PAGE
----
A Champion for Women Who Served: Phyllis Wilson Leads the Way

“You put yourself in the right place; you never know what can happen,” advises Phyllis Wilson. And this three-time Excelsior graduate can rightfully back up this claim. Currently, the president of the Military Women’s Memorial in Arlington, Virginia, retired Chief Warrant Officer 5 Wilson has an impressive 37-year military career, seven college degrees, a registered nurse credential, eight children, and 12 grandchildren.

With the goal of becoming a doctor, Wilson started her college career at a local community college following high school, the first in her family to pursue higher education. But due to limited financial resources, she could only afford one or two courses at a time. “I realized that I was two and a half years into it, and I didn’t even have one year of college finished and I thought this is going to take forever—there’s got to be a better way,” she recalls. And as fate would have it, she passed an Army recruiting station that was promoting college tuition benefits.

Wilson signed up, expecting to serve a four-year enlistment, yet discovered military service resonated with her. “There was something about the military that was a perfect fit,” she explains. “I just love the teamwork and the travel—the incredible sights, scenes, sounds, and foods that I probably would have never been exposed to had I not raised my right hand and said I’m willing to join the military.”

She began her Army career as a Military Intelligence German linguist voice intercept operator. During her active and reserve service, she held roles ranging from tactical to strategic with duty in Germany, Iraq, and the United States. She mobilized to support Operation Desert Shield/Operation Desert Storm and served as the signals intelligence collection manager for XVIII Airborne Corps, Fort Bragg, North Carolina. Wilson also supported Operation Enduring Freedom as a senior counterterrorism analyst and deployed twice to Iraq with a highly specialized Joint Special Operations Task Force, whose objective was the capture of Osama Bin Laden.

Military tuition benefits launched her educational career, covering the costs of three of her degrees. She earned the first, an associate degree, while living in Germany. She earned an LPN certificate stateside with the goal of joining her husband in Germany and working at the local military hospital. When that didn’t work out as planned, she took a position at a credit union, which offered tuition benefits as well. She observes, “Life throws you curve balls, and you’ve got to learn to swing.”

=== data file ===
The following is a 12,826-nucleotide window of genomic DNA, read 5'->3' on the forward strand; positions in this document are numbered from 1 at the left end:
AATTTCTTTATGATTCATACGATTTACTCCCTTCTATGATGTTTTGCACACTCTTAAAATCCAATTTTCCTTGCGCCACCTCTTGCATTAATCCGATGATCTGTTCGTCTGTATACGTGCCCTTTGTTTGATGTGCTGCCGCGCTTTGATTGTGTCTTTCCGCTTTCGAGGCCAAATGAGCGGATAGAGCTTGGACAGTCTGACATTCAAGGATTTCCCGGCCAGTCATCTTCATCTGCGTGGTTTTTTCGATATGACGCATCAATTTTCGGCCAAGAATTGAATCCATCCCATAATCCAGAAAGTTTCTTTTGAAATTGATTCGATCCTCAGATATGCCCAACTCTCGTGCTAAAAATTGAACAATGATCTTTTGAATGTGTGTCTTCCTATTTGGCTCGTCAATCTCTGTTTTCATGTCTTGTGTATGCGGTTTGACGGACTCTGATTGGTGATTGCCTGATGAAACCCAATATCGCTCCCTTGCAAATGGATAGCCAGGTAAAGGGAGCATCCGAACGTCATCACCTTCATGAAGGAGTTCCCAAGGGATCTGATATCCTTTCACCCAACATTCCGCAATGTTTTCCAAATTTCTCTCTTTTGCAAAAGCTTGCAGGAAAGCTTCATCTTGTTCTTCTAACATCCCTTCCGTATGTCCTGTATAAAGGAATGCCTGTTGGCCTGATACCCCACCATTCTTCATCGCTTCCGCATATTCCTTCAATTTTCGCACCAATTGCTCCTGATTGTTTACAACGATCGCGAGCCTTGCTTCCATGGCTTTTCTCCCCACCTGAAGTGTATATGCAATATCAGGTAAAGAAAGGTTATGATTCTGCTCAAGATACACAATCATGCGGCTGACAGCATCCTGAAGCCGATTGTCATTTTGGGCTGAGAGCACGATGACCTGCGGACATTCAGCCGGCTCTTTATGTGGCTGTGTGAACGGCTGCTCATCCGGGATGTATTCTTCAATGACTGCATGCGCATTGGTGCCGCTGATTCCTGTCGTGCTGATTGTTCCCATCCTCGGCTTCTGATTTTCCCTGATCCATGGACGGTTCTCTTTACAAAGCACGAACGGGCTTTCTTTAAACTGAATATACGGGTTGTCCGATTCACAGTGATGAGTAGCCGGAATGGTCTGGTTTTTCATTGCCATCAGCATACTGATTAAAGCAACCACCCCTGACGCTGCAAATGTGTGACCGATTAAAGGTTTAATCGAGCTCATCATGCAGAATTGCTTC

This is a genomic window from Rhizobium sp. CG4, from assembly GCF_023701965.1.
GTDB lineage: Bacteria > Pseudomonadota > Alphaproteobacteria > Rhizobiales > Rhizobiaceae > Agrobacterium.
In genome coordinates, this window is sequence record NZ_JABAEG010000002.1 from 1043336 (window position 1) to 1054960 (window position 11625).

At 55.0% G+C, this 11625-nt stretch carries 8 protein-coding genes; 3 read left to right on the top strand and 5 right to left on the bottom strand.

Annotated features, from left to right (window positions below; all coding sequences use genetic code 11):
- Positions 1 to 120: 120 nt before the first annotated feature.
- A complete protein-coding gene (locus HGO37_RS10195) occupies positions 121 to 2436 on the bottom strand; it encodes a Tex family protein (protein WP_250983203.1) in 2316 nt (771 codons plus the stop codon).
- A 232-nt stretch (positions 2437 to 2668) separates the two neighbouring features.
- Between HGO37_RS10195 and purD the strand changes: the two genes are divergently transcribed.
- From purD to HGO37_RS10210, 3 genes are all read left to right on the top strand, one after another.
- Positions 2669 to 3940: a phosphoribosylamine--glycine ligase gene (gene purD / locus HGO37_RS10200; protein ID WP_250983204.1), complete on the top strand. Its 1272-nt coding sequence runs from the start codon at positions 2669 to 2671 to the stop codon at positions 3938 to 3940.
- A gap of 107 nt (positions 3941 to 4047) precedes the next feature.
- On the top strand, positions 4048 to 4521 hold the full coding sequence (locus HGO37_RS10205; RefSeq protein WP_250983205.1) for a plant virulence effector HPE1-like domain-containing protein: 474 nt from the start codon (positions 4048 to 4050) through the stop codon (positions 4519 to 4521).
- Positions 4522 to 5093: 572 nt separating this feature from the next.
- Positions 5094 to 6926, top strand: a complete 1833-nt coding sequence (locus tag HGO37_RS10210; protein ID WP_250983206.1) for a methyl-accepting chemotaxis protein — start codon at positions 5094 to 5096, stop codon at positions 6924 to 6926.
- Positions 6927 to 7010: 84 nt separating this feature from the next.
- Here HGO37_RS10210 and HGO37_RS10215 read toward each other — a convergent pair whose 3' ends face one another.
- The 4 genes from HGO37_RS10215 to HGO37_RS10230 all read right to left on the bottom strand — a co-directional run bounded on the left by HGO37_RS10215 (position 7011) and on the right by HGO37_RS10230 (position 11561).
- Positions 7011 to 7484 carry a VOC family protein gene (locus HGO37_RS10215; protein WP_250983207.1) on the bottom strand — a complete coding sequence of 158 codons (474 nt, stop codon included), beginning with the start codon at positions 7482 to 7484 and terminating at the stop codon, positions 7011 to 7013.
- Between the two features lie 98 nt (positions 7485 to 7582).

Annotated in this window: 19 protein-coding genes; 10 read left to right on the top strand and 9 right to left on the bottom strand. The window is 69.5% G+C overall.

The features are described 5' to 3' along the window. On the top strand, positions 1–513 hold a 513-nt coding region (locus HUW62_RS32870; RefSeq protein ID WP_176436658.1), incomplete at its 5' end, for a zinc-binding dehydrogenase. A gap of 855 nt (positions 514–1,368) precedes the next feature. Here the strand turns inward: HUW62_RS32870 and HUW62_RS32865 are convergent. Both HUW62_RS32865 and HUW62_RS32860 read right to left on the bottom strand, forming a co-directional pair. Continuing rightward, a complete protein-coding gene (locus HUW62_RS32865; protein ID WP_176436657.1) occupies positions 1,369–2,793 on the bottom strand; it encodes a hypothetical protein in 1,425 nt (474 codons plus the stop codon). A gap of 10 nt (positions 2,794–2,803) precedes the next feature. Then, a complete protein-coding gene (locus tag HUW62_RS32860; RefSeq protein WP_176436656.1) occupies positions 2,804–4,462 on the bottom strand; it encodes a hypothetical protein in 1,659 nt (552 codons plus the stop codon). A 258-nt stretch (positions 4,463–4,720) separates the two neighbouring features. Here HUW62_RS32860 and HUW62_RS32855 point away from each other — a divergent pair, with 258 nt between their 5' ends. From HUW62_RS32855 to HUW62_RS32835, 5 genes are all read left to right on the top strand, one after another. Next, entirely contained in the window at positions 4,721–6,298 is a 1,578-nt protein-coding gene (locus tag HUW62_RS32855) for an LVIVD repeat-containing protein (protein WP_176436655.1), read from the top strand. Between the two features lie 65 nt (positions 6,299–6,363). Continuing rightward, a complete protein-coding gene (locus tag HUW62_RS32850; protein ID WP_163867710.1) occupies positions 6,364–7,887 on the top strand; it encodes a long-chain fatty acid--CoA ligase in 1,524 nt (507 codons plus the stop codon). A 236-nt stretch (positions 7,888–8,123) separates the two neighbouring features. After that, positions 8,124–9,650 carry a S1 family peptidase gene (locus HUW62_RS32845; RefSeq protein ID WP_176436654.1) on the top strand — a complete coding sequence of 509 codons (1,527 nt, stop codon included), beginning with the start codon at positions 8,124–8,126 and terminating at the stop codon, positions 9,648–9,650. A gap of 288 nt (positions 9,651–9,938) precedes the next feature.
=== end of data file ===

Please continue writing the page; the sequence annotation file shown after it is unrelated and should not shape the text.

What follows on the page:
And Wilson is pragmatic about those curve balls in her life. “I would much rather have failed trying to do something than regret that I never tried. Because when I’m much older, I don’t want to regret that I didn’t even try for it.”

Failure wasn’t an option when Wilson attended the Army’s airborne school. “I was not coming back to an airborne unit without those wings,” she says about earning her Parachutist Badge. “You find a way to get through. It truly is mental. There is so much your body can do for you, but sometimes you think you can’t. But if your mind tells you that you can, you can!”

Now as the leader of the Military Women’s Memorial, the nation’s only major national memorial to honor all women who have defended the nation from the Revolutionary War until the present, Wilson continues her service in a civilian role. “Everything I’ve done in the military, God’s path, has prepared me to do exactly what I’m doing here [at the Memorial] I love this job!”

 A parking lot encounter is another example of finding herself in the right place, one that prompted Wilson to apply for the Military Women’s Memorial position. “I didn’t want to be associated with a military women’s anything,” she explains. “I was a soldier, not a woman soldier.” But after being confronted by a man who questioned her right to use a specially marked veteran’s parking spot, she rethought the opportunity. He asked Wilson if her husband was with her, incorrectly assuming only a man could be a veteran. Biting her tongue, this Army Women’s Foundation Hall of Fame member calmly explained that she was indeed entitled to use the spot. She explains, “Goodness, how many more women have to wear a uniform to serve this country before they’re recognized? Situations like this are happening to other women too and somebody has to champion them. Why not me?”

Wilson earned her seventh college degree—her third at Excelsior—in June 2021. She used her Master in Public Administration capstone course to explore the Memorial’s organizational construct. Throughout her Excelsior studies, earning a BS in Liberal Studies in 1988 and a BS in Nursing in 2010, she enjoyed the College’s flexible approach to learning and its military savviness. Based on her personal experience at other colleges and universities, she observes, “There weren’t a lot of colleges and universities that were nearly as helpful as Excelsior in finding those additional credits.” The College, she says, is a good fit for military students. “They get it, they know what an ACE guide looks like, they know what a joint service transcript is, and they can help you get maximum credit,” she explains.

As a recent graduate student working on her second master’s degree, she cites access to a world-class library and the collaboration with her fellow students as hallmarks of her experience. Noting the importance of self-improvement, she says, “higher education is a great way to demonstrate that you’re trying to be the best possible employee, whether in uniform or out of uniform.”